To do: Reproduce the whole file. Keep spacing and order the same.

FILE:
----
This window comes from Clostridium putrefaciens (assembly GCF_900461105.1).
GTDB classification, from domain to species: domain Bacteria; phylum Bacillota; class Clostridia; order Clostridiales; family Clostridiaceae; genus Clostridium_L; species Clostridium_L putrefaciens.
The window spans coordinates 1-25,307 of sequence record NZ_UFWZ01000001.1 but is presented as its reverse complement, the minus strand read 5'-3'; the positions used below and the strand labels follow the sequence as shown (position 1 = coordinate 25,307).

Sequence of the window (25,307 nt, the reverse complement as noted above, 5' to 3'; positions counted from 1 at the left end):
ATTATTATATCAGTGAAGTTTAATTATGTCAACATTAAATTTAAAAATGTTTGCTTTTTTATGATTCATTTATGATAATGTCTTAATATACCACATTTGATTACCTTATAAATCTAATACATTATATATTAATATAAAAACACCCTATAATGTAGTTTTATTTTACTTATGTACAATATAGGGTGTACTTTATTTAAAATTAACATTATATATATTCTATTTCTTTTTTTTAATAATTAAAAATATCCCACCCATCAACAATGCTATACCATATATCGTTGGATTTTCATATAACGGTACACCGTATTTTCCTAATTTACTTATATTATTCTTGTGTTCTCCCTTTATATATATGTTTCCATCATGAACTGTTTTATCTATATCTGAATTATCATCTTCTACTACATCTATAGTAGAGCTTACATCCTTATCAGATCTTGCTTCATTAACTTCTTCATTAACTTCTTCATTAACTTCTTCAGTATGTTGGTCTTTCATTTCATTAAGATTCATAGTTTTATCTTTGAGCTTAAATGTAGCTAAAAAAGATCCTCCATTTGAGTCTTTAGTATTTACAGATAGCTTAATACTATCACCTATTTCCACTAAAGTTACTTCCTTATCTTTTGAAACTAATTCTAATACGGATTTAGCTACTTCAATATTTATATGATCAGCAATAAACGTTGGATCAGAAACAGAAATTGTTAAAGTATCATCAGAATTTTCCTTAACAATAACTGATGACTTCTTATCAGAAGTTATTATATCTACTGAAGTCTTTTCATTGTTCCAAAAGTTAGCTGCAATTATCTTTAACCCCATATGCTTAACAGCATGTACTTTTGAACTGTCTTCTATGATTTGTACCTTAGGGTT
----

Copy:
This window comes from Clostridium putrefaciens (assembly GCF_900461105.1).
GTDB classification, from domain to species: domain Bacteria; phylum Bacillota; class Clostridia; order Clostridiales; family Clostridiaceae; genus Clostridium_L; species Clostridium_L putrefaciens.
The window spans coordinates 1-25,307 of sequence record NZ_UFWZ01000001.1 but is presented as its reverse complement, the minus strand read 5'-3'; the positions used below and the strand labels follow the sequence as shown (position 1 = coordinate 25,307).

Sequence of the window (25,307 nt, the reverse complement as noted above, 5' to 3'; positions counted from 1 at the left end):
ATTATTATATCAGTGAAGTTTAATTATGTCAACATTAAATTTAAAAATGTTTGCTTTTTTATGATTCATTTATGATAATGTCTTAATATACCACATTTGATTACCTTATAAATCTAATACATTATATATTAATATAAAAACACCCTATAATGTAGTTTTATTTTACTTATGTACAATATAGGGTGTACTTTATTTAAAATTAACATTATATATATTCTATTTCTTTTTTTTAATAATTAAAAATATCCCACCCATCAACAATGCTATACCATATATCGTTGGATTTTCATATAACGGTACACCGTATTTTCCTAATTTACTTATATTATTCTTGTGTTCTCCCTTTATATATATGTTTCCATCATGAACTGTTTTATCTATATCTGAATTATCATCTTCTACTACATCTATAGTAGAGCTTACATCCTTATCAGATCTTGCTTCATTAACTTCTTCATTAACTTCTTCATTAACTTCTTCAGTATGTTGGTCTTTCATTTCATTAAGATTCATAGTTTTATCTTTGAGCTTAAATGTAGCTAAAAAAGATCCTCCATTTGAGTCTTTAGTATTTACAGATAGCTTAATACTATCACCTATTTCCACTAAAGTTACTTCCTTATCTTTTGAAACTAATTCTAATACGGATTTAGCTACTTCAATATTTATATGATCAGCAATAAACGTTGGATCAGAAACAGAAATTGTTAAAGTATCATCAGAATTTTCCTTAACAATAACTGATGACTTCTTATCAGAAGTTATTATATCTACTGAAGTCTTTTCATTGTTCCAAAAGTTAGCTGCAATTATCTTTAACCCCATATGCTTAACAGCATGTACTTTTGAACTGTCTTCTATGATTTGTACCTTAGGGTT